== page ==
I’LL GET MY COAT (OF PAINT)
Mark finally finishes painting his Guzzi’s tank. Who knows, maybe he’ll even start riding the thing again soon…
To say it’s taken a lot longer than I expected to rub down and respray the petrol tank on my Guzzi is an understatement. But for a first attempt at painting using a compressor and a proper spraygun, I’m pretty pleased with the way it turned out – and by trying something new I’ve learned a lot.
First step was rubbing down with 400-grit wet and dry. It was at this stage that I finally decided on the colourscheme – I knew I wanted it to be black and white, with echoes of the original Guzzi California, but it was only as I rubbed away the black paint to reveal the white primer beneath that I arrived at the rough style shown in the photo above.
Next step was to get some advice on materials. I couldn’t find a reference to the exact shades Guzzi used in the ’70s and I’m not an originality freak anyway, so I relied on the experience of Roger at my local auto paint suppliers, Central Car Paints in Leicester (0116 262 9727). He showed me some colour swatches and we arrived at two colour choices, both suitably Italian. For the black, I went for Fiat/lancia 601 Nero; for the white, Fiat/lancia 296A (L) Bianco Divino/zenit. He recommended I use a filler/primer, followed by an acrylic base coat using the two colours above, then sealed with a clear coat of lacquer. With the shopping done, all I needed to do was apply the paint to the tank…
Quite a few weeks later, the job is finally done. The learning curve had a good few dips along the way, as I got used to the techniques and materials and generally sussed out the logistics of getting the job done, and it turned into a real test of motivation. Having good equipment to use certainly helped (see ‘Well Tooled Up’ on the right). Practicing on an old metal filing cabinet also proved useful for improving my technique and getting the right settings on the compressor and the spraygun, as did watching some of the many videos on the subject on Youtube.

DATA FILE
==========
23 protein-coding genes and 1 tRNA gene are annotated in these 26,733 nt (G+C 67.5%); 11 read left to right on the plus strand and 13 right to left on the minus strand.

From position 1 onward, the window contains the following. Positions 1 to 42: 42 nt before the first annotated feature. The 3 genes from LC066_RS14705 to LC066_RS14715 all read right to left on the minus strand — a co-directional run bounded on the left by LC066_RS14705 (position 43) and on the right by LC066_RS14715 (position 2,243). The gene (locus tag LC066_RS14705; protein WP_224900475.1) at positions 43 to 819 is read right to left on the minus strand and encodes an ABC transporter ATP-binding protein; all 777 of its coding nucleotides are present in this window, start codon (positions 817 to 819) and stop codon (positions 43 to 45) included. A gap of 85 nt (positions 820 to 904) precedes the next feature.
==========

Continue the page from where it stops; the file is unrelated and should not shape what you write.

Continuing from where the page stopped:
Having applied the filler/primer and allowed it to dry, I rubbed it down with 800-grade wet and dry paper, lubricated with soap and water. The next stage was to paint the whole tank and side panels white – three coats, the first being a light ‘tack coat’ for the next two coats to stick to. At this point it’s crucial not to apply too much paint or you’ll get runs. For each stage, I started by
experimenting on the side panels before moving on to the tank. When the white paint was dry, it was time to get masking…
For this, I enlisted the help of my long-suffering wife, Sue, whose artistic talents greatly outweigh mine. Going with the lines of the tank, she masked off the areas we wanted to keep in white, leaving the areas to be sprayed black exposed. Two different thicknesses of line tape were used to achieve the desired effect around the white band along the side of the tank. Then it was back into my impromptu spray booth – the old pigsty halfway down my garden – to apply three coats of black.
GETTING INTO THE GROOVE
By this time I felt my spraying action was getting fairly decent. The idea is to make your sweeping strokes across the workpiece by using your arm rather than just your wrist, keeping the spraygun’s nozzle a fixed distance away from it to ensure a good finish/ coverage.
With the black coat dry, it was time for the exciting bit – the reveal. Sue meticulously peeled off the masking paper and tape as we both hoped that the lines revealed would be nice and crisp. The massive satisfaction when they proved to be just that was enough to make all the laborious hours of preparation worthwhile. We both felt properly proud of what we’d achieved. Now all that remains is to lay on the final coats of lacquer, refit the tank and the Guzzi will be ready for its MOT test. It’s been off the road so long now, I can’t wait to ride it again!
Tank painted white and masked up for its coat of black
Just add lacquer...
Sue does her arty thing with the line masking tape
Tank and side panels in filler/primer Rough paintscheme emerges part-way through rubbibg down
Always wear proper protective gear. And have fun doing it
Sue reveals the crisp new paintwork